What does it mean to be a man in a world where gender distinctions are blurring? If anyone can work it out, it might be the dress-wearing, Turner prize-winning artist
The morning I am due to meet Grayson Perry for a discussion on masculinity, my own issues on the topic are brought into sharp focus. In particular, I think about my cold towel. Its cold because the rail on which it hangs no longer emits heat the fuse has blown and I am waiting for my dad to visit so he can change it. If it is true that we are currently suffering a masculinity crisis, then could my cold towel and I be the perfect illustration?
Of course I can change a plug, says Perry when we meet, with a hint of incredulity. But my father would not only know how to change a plug, he could have rewired the house, built the back wall. Its a generational thing.
Perry is possibly the perfect person to teach me how to man up, and not just because he knows how to avoid a 220-volt shock. His latest three-part television documentary, Grayson Perry: All Man, delves into the subject of masculinity by visiting people living out some of the most stereotypical macho roles in British society from mixed martial arts cage fighters in the north-east to loadsamoney City boys via teenage gangs in Skelmersdale, west Lancashire. Given that Perry is best known for the slightly less stereotypically male tasks of making ceramic art and wearing homemade dresses, wasnt venturing into these macho environments a little bit well, scary?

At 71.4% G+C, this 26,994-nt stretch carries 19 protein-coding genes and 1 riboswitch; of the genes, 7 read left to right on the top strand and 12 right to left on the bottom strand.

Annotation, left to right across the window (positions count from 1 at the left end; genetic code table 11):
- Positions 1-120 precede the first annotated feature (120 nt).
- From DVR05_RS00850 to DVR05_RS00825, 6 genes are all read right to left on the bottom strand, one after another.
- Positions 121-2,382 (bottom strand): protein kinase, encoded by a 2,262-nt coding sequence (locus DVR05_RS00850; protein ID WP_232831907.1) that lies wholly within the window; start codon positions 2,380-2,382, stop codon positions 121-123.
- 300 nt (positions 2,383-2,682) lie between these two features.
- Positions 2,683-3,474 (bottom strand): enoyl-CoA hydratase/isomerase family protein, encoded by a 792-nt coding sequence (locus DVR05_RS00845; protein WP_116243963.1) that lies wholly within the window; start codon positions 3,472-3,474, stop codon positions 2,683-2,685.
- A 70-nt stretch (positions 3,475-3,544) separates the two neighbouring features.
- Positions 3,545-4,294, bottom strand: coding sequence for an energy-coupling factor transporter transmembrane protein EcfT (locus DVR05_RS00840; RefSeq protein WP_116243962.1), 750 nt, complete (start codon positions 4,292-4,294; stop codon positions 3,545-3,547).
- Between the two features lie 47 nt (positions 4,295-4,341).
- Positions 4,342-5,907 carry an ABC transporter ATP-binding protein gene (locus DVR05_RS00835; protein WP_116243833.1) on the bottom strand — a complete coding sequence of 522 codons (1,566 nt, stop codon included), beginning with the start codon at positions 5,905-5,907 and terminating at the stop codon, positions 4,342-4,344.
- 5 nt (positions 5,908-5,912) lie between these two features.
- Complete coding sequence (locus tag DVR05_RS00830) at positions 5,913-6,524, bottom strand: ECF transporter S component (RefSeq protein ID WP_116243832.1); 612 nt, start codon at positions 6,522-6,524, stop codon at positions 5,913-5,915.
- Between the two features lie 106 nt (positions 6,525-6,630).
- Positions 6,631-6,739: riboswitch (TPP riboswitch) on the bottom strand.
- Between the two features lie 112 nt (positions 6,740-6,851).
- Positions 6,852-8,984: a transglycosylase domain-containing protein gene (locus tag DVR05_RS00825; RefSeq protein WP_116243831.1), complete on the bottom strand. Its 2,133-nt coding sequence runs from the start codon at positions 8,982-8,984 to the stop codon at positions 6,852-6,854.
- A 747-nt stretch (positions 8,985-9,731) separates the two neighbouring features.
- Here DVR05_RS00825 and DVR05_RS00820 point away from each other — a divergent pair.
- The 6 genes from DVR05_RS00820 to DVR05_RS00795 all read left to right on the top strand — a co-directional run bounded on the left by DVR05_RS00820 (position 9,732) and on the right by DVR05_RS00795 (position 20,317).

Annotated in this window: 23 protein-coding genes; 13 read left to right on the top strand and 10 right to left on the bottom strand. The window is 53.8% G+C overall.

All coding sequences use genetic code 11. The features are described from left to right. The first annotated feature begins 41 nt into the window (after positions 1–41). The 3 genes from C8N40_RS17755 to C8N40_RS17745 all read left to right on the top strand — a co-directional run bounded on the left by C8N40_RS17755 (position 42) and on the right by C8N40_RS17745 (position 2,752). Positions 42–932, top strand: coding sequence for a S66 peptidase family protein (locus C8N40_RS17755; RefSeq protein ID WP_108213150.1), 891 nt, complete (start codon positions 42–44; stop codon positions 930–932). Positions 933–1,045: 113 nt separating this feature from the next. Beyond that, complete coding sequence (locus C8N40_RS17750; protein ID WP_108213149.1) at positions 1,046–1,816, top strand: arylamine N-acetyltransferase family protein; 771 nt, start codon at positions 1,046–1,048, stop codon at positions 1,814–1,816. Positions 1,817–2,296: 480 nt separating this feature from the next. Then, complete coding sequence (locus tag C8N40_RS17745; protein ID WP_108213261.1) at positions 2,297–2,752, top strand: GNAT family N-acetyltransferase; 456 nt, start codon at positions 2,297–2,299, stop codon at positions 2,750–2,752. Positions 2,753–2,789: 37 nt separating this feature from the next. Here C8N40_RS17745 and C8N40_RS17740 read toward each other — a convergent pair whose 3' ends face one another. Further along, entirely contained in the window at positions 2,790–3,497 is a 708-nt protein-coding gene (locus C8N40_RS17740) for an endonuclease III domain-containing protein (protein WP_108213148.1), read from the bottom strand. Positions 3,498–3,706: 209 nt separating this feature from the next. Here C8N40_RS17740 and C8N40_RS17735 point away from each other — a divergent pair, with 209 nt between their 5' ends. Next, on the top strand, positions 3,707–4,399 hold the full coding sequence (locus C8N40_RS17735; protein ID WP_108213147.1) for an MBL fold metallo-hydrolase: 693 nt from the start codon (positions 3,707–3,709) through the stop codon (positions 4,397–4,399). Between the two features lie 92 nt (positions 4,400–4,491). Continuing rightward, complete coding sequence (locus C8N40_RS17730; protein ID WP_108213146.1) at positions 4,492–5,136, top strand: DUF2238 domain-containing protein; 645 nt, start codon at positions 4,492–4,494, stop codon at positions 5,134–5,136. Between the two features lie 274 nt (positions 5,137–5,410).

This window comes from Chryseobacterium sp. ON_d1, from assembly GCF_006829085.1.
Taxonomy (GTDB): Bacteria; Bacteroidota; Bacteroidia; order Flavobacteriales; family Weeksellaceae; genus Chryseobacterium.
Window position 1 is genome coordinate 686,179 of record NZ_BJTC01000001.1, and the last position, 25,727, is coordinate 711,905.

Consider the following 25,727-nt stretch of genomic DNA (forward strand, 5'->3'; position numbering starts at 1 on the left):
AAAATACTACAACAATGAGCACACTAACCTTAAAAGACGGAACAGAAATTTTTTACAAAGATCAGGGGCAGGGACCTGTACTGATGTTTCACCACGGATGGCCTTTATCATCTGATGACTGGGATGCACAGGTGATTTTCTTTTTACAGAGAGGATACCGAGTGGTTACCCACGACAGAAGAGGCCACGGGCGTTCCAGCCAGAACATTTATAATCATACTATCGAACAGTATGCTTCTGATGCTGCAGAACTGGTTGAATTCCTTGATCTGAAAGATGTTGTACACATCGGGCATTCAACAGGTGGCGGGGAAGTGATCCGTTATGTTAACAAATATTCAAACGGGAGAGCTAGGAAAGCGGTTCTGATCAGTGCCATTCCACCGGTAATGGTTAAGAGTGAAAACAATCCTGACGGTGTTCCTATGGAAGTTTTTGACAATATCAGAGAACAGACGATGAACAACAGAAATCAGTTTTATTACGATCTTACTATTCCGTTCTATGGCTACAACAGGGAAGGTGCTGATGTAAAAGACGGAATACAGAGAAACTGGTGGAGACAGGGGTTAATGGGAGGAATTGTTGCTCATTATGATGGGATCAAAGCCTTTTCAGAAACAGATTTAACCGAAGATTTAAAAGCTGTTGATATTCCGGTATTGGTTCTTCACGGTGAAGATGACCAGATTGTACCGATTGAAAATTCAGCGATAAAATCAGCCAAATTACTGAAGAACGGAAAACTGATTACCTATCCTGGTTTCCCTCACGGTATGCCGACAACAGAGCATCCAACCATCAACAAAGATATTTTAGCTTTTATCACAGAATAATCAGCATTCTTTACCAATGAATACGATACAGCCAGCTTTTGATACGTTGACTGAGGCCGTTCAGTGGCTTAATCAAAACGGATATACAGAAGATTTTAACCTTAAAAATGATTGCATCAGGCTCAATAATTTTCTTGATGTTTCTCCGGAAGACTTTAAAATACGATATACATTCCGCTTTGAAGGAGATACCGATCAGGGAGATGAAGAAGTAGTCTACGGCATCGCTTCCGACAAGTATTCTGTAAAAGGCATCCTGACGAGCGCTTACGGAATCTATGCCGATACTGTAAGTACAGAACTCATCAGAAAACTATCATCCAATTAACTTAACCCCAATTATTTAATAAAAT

Yeah, he says. With the young men in Skem, there was one moment where we go down the subway with them and I thought: If theyre gonna rob us, it will be now. I knew that at least one of them was carrying a knife
But if you think Perry is an unlikely choice to interview subjects on masculinity, then you would be mistaken. For a start, it is a subject he has given a lot of thought to over his 56 years: Was there a flashpoint in my life that made me question masculinity? he says, a little amused by my question. Well, if you start putting on dresses when youre 12, its a bit of a wake-up call. Being a transvestite does somewhat force the issue
Perry also has an unusual affinity with his subjects that encourages them to open up to him, perhaps because, just like many of his subjects, he is a working-class male who needed to escape painful aspects of his past (albeit through art). During one heartbreaking moment in the first part, Hard Men, a cage fighter breaks down over his brothers suicide. Another occasion sees teenage gang members concede their fathers were useless role models. Rather than a gentle poking at the silly side of masculinity, Perrys show is a serious study of emotional repression and its devastating consequences.